Books by alumni and faculty will be listed in this section if bibliographical information (author, title, publisher’s name and address, date of publication, number of pages, and a brief synopsis of the book’s contents) is received. A review copy of the book is always appreciated. Send to: Editor, Bates Magazine, Bates College, 141 Nichols Street, Lewiston, Maine 04240.Briefly Noted
Bruce J. Bourque, lecturer in anthropology. Diversity and Complexity in Prehistoric Maritime Societies: A Gulf of Maine Perspective. New York: Plenum Press, 1995, 414 pages. Chosen byChoice as one of its Outstanding Academic Books for 1995, the book presents findings from two decades of excavation and research at the Turner Farm site on Penobscot Bay, and details the rich diversity of organic and cultural remains spanning 5,000 years of coastal occupation.
Mishael M. Caspi, visiting professor of religion, and Rachel S. Havrelock. Women on the Biblical Road: Ruth, Naomi, and the Female Journey. New York: University Press of America, 1996, 219 pages. In her forward, Dean of the Faculty Martha Crunkleton calls this literary analysis of the Bible’s Book of Ruth “simultaneously fanciful, solid, and provocative.”
Aviva Chomsky, assistant professor of history. West Indian Workers and the United Fruit Company in Costa Rica, 1870-1940. Baton Rouge: Louisiana State University Press, 1996, 302 pages. This superb historical review studies the banana industry on Costa Rica’s Atlantic Coast, focusing on the lives of the industry’s workers and explaining why the United Fruit Company was never able to maintain the kind of social and economic control it sought over its workers.
John R. Cole, Thomas Hedley Reynolds Professor of History.Pascal: The Man and His Two Loves. New York: New York University Press, 1995, 349 pages. In this disciplined history and incisive psychological analysis, Cole reintegrates Blaise Pascal’s “two halves” — the scientific genius of his youth and the religious conversions of his midlife.
Margaret S. Creighton, associate professor of history. Rites and Passages: The Experience of American Whaling, 1830-1870.Cambridge, England: Cambridge University Press, 1995, 233 pages. Drawing on the diaries of sailors and on ships logs, Creighton presents a compelling social history of American whaling, examining the beliefs and behaviors of men who labored at sea.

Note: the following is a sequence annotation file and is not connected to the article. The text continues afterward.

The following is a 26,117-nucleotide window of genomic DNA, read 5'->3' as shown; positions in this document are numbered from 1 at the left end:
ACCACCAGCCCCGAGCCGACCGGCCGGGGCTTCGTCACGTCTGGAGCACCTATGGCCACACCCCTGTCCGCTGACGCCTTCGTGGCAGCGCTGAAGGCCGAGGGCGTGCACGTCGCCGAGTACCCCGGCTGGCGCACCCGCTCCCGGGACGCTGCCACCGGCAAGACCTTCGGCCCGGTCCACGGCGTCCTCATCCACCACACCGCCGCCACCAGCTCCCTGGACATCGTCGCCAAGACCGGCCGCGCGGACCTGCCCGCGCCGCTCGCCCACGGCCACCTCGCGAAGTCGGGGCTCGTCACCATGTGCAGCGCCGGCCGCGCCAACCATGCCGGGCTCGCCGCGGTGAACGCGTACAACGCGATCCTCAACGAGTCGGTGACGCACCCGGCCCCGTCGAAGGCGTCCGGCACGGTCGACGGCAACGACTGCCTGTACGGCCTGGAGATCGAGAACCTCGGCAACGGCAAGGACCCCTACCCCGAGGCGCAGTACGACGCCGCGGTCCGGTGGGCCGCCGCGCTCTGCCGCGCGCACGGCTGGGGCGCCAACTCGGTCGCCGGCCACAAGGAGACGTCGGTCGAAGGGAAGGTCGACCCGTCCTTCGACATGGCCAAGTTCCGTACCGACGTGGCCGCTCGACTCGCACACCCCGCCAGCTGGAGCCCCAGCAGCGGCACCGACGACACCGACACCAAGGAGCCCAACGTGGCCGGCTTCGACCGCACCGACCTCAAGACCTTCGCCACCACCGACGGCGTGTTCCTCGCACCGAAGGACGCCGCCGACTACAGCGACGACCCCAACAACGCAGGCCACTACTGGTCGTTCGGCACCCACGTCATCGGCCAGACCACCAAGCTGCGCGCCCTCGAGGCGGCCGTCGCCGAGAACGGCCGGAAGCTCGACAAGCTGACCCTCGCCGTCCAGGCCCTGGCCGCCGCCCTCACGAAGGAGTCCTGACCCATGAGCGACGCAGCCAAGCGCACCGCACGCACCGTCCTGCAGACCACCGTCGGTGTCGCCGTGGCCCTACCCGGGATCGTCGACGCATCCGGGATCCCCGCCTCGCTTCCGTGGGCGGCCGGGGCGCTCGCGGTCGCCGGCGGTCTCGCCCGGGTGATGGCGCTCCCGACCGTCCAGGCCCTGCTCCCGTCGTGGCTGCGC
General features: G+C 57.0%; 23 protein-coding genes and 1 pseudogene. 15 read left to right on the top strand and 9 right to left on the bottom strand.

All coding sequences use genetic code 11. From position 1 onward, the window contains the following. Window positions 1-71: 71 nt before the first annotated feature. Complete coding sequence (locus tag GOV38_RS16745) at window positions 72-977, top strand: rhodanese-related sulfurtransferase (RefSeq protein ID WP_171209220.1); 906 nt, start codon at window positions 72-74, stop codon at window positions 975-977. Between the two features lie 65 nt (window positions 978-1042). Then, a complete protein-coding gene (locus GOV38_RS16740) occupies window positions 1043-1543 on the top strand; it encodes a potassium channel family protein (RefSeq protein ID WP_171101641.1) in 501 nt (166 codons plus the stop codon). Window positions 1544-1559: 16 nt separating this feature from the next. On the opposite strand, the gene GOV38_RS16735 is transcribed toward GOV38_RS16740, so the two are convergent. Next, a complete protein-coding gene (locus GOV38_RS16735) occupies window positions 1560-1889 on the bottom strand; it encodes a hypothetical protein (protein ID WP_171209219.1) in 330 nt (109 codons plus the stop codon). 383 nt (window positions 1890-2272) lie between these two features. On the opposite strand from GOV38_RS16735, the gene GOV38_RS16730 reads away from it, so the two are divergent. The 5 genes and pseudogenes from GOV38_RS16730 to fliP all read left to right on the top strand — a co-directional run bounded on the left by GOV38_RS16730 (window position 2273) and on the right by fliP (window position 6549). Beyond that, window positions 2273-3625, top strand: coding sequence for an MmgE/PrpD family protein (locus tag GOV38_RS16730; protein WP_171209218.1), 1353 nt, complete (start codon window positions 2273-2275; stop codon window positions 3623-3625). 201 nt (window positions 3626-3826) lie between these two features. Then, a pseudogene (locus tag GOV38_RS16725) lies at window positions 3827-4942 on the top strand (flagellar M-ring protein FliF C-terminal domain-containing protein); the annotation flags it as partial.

Margaret S. Creighton, associate professor of history, and Lisa Norling, editors. Iron Men, Wooden Women: Gender and Seafaring in the Atlantic World, 1700-1920. Baltimore: Johns Hopkins University Press, 1996, 293 pages. The editors explore the relationship of gender and seafaring in the Anglo-American age of sail, including models of gender behavior (“iron men” aboard ship, “stoic women” ashore) and other topics, such as the careers of female pirates. The text includes essays by Creighton and Lillian Nayder, associate professor of English.
David R. Cummiskey, associate professor of philosophy. Kantian Consequentialism. New York: Oxford University Press, 1996, 192 pages. Cummiskey offers a discussion of the compatibilities of consequentialism and Kantian ethics, often assumed to be incompatible.
Loring M. Danforth, professor of anthropology. The Macedonian Conflict. Princeton, New Jersey: Princeton University Press, 1995, 288 pages. The Macedonian conflict is examined in light of contemporary theoretical work on ethnic nationalism, the construction of national identities and cultures, the invention of tradition, and the role of the state in the process of building a nation.
George H. Drury ’61. The Reluctant Railfan’s Introduction to Europe. Milwaukee: George H. Drury, 1996, 48 pages. Bates’s ultimate railfan explains everything a U.S. train buff (or anyone wishing to travel Europe by train) needs to know about the European rail system, from how to get a Eurailpass to how to read departure timetables.